People have been cut for less from the UFC for comments like the one Nate Diaz made yesterday. It’s starting to generate momentum, being picked up outside of the usual MMA bubble, as Nate violated the first rule when finding oneself in a hole: stop digging.
comments to MMA Junkie that didn’t help his cause:
“Nate voiced a personal opinion about an incident that took place involving Bryan Caraway in which he chased Dana all over Twitter to try to get a bonus, which was taken away from Pat Healy, got the bonus, and then had the nerve to go back out there and bash the guy and talk s–t about weed-smoking and how much he hates it and how it’s wrong, which was, at best, a s–t move on his side,” Kogan said.
“Guess what? The word f—-t, at least in Northern California, and where Nate is from, means bitch. It means you’re a little punk. It has nothing to do with homosexuals at all. So when Nate made the comment that he made, he didn’t make it in reference to homosexuals or calling Caraway a homosexual. He just said it was a bitch move.”
“I’m sure some people got offended, and hopefully this article will explain what his intent was. But how people view it is how people view it. I can’t control that. His intent was not to make a derogatory term toward homosexuals. He used the word to refer to a punk or a bitch.”
Here’s the thing: it’s not that what Diaz said was necessarily wrong. We all understood what Diaz was saying: he didn’t mean to imply anything about Caraway’s sexuality and such. His intentions were pure, in the way a Diaz can have pure intentions for lack of a better word, but his word choice was obviously poor. We understood what he was saying in spirit. Its locker room talk, nothing more, and anyone who’s spent more than 30 seconds as an athlete in a real capacity understands his intentions. It wasn’t a hateful one towards the LGBT community; it was one born of ignorance that’s slowly going away but still exists, somehow.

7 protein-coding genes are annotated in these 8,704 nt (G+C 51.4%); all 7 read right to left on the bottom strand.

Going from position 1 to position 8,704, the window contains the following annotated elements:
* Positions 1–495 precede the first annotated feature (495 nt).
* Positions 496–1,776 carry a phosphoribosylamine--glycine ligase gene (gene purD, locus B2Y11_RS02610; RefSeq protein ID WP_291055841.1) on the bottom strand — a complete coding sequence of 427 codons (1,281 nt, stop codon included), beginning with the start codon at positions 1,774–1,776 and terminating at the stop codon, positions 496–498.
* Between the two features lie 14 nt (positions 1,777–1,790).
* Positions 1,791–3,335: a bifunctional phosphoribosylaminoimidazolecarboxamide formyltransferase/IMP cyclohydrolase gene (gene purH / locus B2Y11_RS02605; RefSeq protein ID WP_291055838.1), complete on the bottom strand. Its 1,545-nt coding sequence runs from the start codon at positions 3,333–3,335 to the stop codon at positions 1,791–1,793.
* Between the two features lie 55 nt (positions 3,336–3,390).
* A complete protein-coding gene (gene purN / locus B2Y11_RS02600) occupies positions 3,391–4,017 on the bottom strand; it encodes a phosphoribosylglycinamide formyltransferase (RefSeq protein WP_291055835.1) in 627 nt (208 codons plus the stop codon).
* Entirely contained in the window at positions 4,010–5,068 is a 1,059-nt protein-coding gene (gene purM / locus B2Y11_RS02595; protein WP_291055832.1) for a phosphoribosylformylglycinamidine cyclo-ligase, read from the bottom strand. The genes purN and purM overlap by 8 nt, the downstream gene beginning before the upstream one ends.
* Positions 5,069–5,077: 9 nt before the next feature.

I don’t mean to condone what he said, of course, but there’s a place where it comes from that anyone can understand.
His word choice wasn’t nearly as bad as Matt Mitrione’s “hilarious” comments towards the transgender community, of course, and what he said wasn’t as “hilarious” as Quinton “Rampage” Jackson showing people how to pick up women for sexual relations with chloroform. All three are equally bad life choices to make, of course, but in the long run his was the easiest to solve.
All Nate had to do was publicly apologize for his comments, send out a generic press release to all involved and probably attend sensitivity training. If he does that, and nothing else, we’ll have forgiven him in six months when he’s fighting on a Facebook prelim as final punishment. Professional athletes and high level celebrities wade through controversies like this fairly easy, usually, with apologies and counseling. Look at recent UFC fighters who’ve been fired, suspended or disciplined.
Miguel Torres, who really likes rape jokes apparently, did a mea culpa the first time he got fired for making them. So did Forrest Griffin and Rashad Evans, who joked about rape (again) and the Penn State child abuse scandal respectively. They all did their penance and apologized, publicly and profusely, and they’ve all subsequently forgiven.
Diaz, on the other hand, double downed with stupidity by letting his manager go out and try to explain his behavior instead of a blanket apology. If he would’ve come out and said “Nathan didn’t mean that in an offensive manner, of course, and recognizes that his poor word choices were offensive. He apologizes to Bryan Caraway for his hateful words and he’s going to seek to remedy his actions with some counseling as well as a donation to an LGBT charity” all is forgiven in a matter of months.
We understand what he meant, of course, but what he said was offensive and hurtful to a lot of people. “Fag” is akin to a racial slur; once you use it you can’t take it back.